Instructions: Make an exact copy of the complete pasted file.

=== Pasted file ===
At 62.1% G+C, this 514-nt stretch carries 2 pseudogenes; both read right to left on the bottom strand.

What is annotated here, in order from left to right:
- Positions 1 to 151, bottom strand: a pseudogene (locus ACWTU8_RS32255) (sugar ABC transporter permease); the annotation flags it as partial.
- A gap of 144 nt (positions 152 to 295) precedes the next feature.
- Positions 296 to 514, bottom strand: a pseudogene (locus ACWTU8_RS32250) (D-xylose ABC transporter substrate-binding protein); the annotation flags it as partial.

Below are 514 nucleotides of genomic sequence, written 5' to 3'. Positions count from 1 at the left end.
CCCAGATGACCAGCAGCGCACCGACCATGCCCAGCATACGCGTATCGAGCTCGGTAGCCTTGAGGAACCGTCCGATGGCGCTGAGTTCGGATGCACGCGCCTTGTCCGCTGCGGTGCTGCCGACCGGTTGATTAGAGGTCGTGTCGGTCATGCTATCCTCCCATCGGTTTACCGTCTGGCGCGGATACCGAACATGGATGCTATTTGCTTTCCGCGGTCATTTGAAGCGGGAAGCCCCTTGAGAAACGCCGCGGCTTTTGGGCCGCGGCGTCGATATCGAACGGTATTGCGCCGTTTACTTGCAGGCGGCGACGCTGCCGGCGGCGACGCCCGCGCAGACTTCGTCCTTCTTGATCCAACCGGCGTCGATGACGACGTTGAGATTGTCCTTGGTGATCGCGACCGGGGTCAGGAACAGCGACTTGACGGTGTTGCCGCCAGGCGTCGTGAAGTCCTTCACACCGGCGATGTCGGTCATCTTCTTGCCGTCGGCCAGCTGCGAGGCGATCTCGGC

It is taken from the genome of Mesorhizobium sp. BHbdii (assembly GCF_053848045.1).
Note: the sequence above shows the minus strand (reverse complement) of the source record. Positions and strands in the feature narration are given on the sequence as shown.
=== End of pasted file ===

At 62.1% G+C, this 514-nt stretch carries 2 pseudogenes; both read right to left on the bottom strand.

What is annotated here, in order from left to right:
- Positions 1 to 151, bottom strand: a pseudogene (locus ACWTU8_RS32255) (sugar ABC transporter permease); the annotation flags it as partial.
- A gap of 144 nt (positions 152 to 295) precedes the next feature.
- Positions 296 to 514, bottom strand: a pseudogene (locus ACWTU8_RS32250) (D-xylose ABC transporter substrate-binding protein); the annotation flags it as partial.

Below are 514 nucleotides of genomic sequence, written 5' to 3'. Positions count from 1 at the left end.
CCCAGATGACCAGCAGCGCACCGACCATGCCCAGCATACGCGTATCGAGCTCGGTAGCCTTGAGGAACCGTCCGATGGCGCTGAGTTCGGATGCACGCGCCTTGTCCGCTGCGGTGCTGCCGACCGGTTGATTAGAGGTCGTGTCGGTCATGCTATCCTCCCATCGGTTTACCGTCTGGCGCGGATACCGAACATGGATGCTATTTGCTTTCCGCGGTCATTTGAAGCGGGAAGCCCCTTGAGAAACGCCGCGGCTTTTGGGCCGCGGCGTCGATATCGAACGGTATTGCGCCGTTTACTTGCAGGCGGCGACGCTGCCGGCGGCGACGCCCGCGCAGACTTCGTCCTTCTTGATCCAACCGGCGTCGATGACGACGTTGAGATTGTCCTTGGTGATCGCGACCGGGGTCAGGAACAGCGACTTGACGGTGTTGCCGCCAGGCGTCGTGAAGTCCTTCACACCGGCGATGTCGGTCATCTTCTTGCCGTCGGCCAGCTGCGAGGCGATCTCGGC

It is taken from the genome of Mesorhizobium sp. BHbdii (assembly GCF_053848045.1).
Note: the sequence above shows the minus strand (reverse complement) of the source record. Positions and strands in the feature narration are given on the sequence as shown.